Our next stop on the highway was Rohtang Pass, at an altitude of nearly 4,000 m and 51 km from Manali, our final destination. The pass was covered by a dense fog when we reached. The pass is an important gathering point for travellers on the route, headed either to Lahaul or Manali.
Rohtang, which means “The heap of skeletons” in Tibetan language, has many stories associated with its name. While many believe that the pass was named as such due to the high number of people who died there trying to cross the difficult pass, there are many local theories that attribute the name to Lord Shiva in Kullu and the Tibetan Gyapo (king) Gyasar in Lahaul.
After Rohtang, rest of the journey through scenic mountains, seemed noisy in comparison. As we headed down the pass, we soon began to get signals on our mobile phones and we were back in communication with the rest of the world, something that had been missing for many days. As soon as the network was available, our phones began buzzing with hundreds of messages that had piled up over the days.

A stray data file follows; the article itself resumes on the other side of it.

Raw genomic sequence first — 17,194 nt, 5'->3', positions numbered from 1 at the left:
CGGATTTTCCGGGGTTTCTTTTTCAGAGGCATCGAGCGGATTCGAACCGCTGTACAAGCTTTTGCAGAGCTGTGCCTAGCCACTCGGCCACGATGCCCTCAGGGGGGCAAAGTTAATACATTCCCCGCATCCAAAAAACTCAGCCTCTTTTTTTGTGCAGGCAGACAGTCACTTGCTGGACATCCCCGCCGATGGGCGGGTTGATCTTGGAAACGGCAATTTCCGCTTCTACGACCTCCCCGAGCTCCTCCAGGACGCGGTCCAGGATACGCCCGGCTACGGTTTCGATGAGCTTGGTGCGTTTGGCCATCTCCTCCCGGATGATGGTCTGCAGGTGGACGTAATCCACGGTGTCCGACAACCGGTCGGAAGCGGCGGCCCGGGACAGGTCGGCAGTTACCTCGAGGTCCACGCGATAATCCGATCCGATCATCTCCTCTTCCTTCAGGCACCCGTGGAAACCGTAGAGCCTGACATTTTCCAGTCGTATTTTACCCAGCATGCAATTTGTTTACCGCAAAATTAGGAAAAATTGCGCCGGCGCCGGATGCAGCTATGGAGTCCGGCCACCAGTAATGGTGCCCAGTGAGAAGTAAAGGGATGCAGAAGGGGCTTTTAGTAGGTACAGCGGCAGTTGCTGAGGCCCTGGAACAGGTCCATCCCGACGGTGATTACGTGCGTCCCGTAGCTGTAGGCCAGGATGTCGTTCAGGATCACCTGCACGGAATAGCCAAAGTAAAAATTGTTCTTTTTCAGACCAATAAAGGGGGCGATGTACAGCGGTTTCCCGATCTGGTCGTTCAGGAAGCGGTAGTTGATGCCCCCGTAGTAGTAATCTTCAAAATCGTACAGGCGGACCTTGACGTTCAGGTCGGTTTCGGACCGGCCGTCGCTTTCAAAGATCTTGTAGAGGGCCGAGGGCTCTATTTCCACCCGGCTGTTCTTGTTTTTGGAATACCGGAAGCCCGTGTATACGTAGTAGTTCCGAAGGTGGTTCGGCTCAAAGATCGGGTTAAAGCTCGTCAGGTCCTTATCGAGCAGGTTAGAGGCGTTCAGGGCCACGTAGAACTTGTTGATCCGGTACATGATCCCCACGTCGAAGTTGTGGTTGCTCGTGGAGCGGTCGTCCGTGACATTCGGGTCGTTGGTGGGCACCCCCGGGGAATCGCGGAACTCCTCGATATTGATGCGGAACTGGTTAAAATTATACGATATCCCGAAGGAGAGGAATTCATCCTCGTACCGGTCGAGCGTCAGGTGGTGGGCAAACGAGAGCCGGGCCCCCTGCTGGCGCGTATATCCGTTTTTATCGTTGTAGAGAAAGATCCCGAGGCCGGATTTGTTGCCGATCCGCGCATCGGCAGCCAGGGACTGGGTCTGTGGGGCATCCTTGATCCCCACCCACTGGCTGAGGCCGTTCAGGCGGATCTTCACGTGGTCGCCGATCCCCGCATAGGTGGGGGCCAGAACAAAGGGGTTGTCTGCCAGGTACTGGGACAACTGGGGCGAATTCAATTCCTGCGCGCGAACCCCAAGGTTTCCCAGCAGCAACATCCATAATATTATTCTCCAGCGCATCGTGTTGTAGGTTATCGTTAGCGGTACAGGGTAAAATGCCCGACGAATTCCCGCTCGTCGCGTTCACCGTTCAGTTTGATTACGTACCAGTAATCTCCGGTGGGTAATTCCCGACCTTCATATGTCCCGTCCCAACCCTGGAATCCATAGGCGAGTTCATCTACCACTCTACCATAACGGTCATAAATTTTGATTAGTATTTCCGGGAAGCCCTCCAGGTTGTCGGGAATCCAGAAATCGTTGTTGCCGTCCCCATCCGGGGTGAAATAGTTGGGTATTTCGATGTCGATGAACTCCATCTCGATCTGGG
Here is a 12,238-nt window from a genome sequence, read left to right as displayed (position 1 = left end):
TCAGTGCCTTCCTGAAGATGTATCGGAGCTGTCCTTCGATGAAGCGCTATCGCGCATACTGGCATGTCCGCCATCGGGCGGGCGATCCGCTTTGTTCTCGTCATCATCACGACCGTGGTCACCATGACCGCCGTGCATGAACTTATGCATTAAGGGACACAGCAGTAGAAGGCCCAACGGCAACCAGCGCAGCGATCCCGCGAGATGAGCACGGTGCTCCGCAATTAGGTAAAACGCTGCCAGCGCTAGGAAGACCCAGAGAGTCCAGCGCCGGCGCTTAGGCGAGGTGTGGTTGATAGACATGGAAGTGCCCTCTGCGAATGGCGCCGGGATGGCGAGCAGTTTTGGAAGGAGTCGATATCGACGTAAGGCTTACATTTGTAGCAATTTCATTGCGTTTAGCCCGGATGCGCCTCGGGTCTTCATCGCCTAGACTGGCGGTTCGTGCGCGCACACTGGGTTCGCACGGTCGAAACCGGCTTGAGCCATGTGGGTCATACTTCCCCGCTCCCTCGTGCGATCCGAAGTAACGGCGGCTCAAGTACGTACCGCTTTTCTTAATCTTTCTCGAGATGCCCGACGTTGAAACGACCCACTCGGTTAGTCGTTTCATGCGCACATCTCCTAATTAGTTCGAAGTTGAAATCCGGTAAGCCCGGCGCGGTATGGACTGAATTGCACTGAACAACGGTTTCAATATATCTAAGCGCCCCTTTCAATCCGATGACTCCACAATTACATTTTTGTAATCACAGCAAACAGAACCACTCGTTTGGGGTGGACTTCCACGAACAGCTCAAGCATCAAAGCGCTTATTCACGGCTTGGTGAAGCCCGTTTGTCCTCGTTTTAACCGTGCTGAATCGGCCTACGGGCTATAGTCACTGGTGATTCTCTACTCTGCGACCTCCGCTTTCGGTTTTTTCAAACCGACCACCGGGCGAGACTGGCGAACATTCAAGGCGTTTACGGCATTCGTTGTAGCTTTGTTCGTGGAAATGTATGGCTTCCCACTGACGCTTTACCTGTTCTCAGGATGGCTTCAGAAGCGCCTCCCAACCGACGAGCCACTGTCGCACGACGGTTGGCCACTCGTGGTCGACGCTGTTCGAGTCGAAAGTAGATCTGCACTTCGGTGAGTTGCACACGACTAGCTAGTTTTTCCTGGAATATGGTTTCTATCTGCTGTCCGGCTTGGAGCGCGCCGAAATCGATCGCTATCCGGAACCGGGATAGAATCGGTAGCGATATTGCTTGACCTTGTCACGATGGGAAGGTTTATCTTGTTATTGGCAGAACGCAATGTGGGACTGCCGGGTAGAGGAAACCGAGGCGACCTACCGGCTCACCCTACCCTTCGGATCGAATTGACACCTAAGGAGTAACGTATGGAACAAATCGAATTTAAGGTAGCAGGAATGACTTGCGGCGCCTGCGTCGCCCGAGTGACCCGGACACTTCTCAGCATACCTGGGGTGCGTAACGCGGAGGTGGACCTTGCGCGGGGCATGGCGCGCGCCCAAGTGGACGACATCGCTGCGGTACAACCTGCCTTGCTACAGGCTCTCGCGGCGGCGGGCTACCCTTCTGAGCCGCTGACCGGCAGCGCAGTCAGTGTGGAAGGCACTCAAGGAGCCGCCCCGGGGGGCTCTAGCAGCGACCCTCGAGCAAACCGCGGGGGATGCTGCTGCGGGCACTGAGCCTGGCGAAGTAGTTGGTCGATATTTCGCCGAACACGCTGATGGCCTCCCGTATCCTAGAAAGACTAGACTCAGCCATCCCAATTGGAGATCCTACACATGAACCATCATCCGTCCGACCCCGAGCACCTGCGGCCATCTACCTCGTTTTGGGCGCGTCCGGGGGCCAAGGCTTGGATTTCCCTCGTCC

These messages seemed like a rude interruption that brought us back to reality and made us realise how we have forgotten to live away from our phones and hordes of people who always surround us. While we slowly set back to our daily rhythm as we reached Manali, the few days break in the Spiti Valley had made us realise how we need to take a break away from technology and seek earth at its natural best, which Spiti in raw form truly provided.
The Tribal Monastic Drive was organised by Aamod Nomads. Aamod Nomads offers adventure travel through self-drive and glamping expeditions. To know more about the company and their trips, please visit www.aamodnomads.com and/